# Symmetric Cryptography

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>> Now I mentioned this a little bit earlier when we were

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talking about historic uses of cryptography.

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But let's go ahead and define

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this process a little bit more clearly,

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and then we're going to talk about

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some of the difficulties that

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come with symmetric cryptography

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as well as some of the benefits.

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Then we're going to talk about

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the two types of symmetric algorithms.

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We have stream algorithms and we have block algorithms.

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Don't forget algorithm in cipher mean the same thing.

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Sometimes I'll say stream cipher,

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I might say stream algorithm

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just to mix it up a little bit,

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but no difference between the terms.

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Symmetric cryptography.

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This is what all of

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our historical types of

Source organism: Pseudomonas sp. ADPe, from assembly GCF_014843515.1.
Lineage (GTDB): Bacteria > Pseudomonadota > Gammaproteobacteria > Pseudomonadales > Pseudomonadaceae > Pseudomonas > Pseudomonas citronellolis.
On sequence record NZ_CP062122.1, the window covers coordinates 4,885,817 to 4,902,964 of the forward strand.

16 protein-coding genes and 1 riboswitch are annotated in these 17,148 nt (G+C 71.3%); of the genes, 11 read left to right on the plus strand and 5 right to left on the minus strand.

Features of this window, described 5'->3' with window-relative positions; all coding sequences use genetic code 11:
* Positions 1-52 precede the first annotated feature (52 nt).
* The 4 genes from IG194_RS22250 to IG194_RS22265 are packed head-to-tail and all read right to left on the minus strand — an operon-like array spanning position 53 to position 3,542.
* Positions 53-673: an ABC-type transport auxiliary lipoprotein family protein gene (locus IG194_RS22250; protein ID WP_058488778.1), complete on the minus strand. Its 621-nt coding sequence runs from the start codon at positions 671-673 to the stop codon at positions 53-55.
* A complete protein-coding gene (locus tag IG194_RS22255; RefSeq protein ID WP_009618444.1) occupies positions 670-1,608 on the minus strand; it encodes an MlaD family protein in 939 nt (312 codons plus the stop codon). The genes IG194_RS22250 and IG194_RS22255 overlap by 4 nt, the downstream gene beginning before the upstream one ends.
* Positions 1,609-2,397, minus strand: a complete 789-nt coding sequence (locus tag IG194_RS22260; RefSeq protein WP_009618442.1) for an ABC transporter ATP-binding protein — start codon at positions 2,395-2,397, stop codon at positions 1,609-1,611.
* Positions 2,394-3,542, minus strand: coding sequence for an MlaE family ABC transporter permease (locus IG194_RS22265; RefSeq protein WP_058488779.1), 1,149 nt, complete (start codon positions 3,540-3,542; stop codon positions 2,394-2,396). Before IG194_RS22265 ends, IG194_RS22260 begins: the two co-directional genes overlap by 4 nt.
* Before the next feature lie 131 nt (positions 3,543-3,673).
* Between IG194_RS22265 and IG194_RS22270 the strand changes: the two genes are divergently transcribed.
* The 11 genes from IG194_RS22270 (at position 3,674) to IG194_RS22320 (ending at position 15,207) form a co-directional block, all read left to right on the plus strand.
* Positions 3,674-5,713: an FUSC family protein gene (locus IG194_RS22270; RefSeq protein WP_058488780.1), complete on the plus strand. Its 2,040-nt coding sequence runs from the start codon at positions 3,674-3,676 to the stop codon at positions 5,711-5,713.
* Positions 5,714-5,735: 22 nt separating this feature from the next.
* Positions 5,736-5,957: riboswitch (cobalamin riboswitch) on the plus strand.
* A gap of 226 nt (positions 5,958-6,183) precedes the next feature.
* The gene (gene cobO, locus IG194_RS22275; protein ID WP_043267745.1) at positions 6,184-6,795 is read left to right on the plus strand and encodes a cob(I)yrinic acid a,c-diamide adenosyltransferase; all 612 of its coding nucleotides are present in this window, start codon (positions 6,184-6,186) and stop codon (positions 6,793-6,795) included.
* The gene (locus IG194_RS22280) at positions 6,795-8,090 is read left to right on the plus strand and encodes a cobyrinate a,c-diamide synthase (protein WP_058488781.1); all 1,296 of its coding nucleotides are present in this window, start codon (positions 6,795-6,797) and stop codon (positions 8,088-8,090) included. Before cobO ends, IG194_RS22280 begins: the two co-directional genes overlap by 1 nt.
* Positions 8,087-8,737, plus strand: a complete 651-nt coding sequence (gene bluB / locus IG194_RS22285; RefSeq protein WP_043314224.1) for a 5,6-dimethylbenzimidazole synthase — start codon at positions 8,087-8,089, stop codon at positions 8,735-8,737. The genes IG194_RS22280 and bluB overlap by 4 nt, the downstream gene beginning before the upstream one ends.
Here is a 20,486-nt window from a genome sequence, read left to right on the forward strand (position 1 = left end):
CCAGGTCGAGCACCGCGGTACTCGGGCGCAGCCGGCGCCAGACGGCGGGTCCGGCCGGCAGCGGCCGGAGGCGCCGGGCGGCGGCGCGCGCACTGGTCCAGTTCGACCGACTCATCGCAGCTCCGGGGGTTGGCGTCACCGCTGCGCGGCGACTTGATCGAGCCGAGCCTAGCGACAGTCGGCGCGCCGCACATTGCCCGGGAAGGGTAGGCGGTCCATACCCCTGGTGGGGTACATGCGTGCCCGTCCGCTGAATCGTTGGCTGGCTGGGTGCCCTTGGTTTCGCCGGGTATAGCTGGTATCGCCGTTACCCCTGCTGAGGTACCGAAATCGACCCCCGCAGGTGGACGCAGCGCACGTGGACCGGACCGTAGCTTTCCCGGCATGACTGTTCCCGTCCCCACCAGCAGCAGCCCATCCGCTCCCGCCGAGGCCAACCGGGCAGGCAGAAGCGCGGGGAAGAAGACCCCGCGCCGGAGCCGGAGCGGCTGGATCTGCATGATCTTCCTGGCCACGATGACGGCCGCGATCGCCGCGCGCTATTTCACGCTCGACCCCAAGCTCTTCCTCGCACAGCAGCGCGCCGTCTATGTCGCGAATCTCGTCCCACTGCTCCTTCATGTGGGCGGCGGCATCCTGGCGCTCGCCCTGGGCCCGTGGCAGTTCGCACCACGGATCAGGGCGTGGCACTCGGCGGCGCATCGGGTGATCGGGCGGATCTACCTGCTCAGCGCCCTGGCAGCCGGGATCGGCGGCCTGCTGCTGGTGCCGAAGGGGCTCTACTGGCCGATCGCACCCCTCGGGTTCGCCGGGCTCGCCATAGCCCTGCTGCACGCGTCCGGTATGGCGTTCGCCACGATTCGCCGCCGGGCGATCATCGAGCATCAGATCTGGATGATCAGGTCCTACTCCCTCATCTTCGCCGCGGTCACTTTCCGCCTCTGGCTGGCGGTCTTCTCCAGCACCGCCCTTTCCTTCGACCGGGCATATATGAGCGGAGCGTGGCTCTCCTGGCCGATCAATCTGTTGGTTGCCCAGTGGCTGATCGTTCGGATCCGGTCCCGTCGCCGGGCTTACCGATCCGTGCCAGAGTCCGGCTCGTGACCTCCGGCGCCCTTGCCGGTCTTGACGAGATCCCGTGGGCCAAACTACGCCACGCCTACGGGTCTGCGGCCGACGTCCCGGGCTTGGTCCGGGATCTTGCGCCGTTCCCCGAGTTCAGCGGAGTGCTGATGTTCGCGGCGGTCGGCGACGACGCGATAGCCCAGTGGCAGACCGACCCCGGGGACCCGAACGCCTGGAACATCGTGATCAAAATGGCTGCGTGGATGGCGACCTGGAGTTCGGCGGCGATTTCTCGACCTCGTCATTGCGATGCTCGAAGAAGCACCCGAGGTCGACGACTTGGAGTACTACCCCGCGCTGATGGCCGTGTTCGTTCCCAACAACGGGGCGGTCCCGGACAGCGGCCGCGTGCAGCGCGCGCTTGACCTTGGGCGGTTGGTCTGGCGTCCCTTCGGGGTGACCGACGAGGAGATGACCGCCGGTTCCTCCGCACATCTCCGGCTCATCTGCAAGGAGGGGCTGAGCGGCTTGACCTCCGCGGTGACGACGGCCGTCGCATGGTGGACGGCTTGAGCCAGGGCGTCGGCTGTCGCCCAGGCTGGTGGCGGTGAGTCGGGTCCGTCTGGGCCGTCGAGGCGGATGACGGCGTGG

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cryptography or the Caesar

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cipher and the Enigma machine,

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they were all symmetric.

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We really didn't have an asymmetric algorithm

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until the late '70s.

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Two gentlemen, Whitfield Diffie and

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Martin Hellman came out

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with the Diffie-Hellman algorithm,

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which was our first asymmetric,

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so everything historical is

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going to fall in the category of being symmetric.

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Now, symmetric cryptography,

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remember we have one key shared between two parties.

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I'm going to use that key to encrypt,

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you're going to use the key to decrypt.

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Now the tricky part is we have

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to share that key between us.

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Now, remember we referred to that as being

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out-of-band key exchange and

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our encryption is only as strong as our key exchanges.

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If we have weak key exchange,

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we have weak encryption

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because anybody could intercept that key.

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I have to find a good secure way for me

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to get the secret to you.

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That's problem number 1.

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Now the second problem is

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that symmetric cryptography is

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not great for large environment.

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In a large environment,

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I need a key with

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every individual I'm going to be communicating with.

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Every individual needs a key

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for everyone they'll be communicating with.